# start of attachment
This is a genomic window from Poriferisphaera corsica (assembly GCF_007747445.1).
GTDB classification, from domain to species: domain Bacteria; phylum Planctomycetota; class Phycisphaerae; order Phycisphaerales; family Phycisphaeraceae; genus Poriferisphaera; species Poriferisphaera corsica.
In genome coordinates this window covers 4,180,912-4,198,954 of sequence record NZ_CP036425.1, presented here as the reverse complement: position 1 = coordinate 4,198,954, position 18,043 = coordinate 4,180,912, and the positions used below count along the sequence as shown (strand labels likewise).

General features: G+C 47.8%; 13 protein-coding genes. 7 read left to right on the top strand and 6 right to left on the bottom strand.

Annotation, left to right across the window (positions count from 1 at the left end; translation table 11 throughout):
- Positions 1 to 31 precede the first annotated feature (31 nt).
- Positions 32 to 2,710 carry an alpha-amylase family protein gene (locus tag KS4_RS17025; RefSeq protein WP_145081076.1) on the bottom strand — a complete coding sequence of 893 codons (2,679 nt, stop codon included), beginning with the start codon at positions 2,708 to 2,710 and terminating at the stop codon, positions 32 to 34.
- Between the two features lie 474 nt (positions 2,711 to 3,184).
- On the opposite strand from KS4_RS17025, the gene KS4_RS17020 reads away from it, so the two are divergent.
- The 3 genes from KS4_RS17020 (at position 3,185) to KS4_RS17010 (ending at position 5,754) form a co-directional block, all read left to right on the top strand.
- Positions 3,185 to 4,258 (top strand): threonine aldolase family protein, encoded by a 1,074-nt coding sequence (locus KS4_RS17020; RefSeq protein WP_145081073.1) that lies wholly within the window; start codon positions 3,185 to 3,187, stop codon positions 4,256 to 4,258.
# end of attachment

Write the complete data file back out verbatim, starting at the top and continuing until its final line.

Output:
This is a genomic window from Poriferisphaera corsica (assembly GCF_007747445.1).
GTDB classification, from domain to species: domain Bacteria; phylum Planctomycetota; class Phycisphaerae; order Phycisphaerales; family Phycisphaeraceae; genus Poriferisphaera; species Poriferisphaera corsica.
In genome coordinates this window covers 4,180,912-4,198,954 of sequence record NZ_CP036425.1, presented here as the reverse complement: position 1 = coordinate 4,198,954, position 18,043 = coordinate 4,180,912, and the positions used below count along the sequence as shown (strand labels likewise).

General features: G+C 47.8%; 13 protein-coding genes. 7 read left to right on the top strand and 6 right to left on the bottom strand.

Annotation, left to right across the window (positions count from 1 at the left end; translation table 11 throughout):
- Positions 1 to 31 precede the first annotated feature (31 nt).
- Positions 32 to 2,710 carry an alpha-amylase family protein gene (locus tag KS4_RS17025; RefSeq protein WP_145081076.1) on the bottom strand — a complete coding sequence of 893 codons (2,679 nt, stop codon included), beginning with the start codon at positions 2,708 to 2,710 and terminating at the stop codon, positions 32 to 34.
- Between the two features lie 474 nt (positions 2,711 to 3,184).
- On the opposite strand from KS4_RS17025, the gene KS4_RS17020 reads away from it, so the two are divergent.
- The 3 genes from KS4_RS17020 (at position 3,185) to KS4_RS17010 (ending at position 5,754) form a co-directional block, all read left to right on the top strand.
- Positions 3,185 to 4,258 (top strand): threonine aldolase family protein, encoded by a 1,074-nt coding sequence (locus KS4_RS17020; RefSeq protein WP_145081073.1) that lies wholly within the window; start codon positions 3,185 to 3,187, stop codon positions 4,256 to 4,258.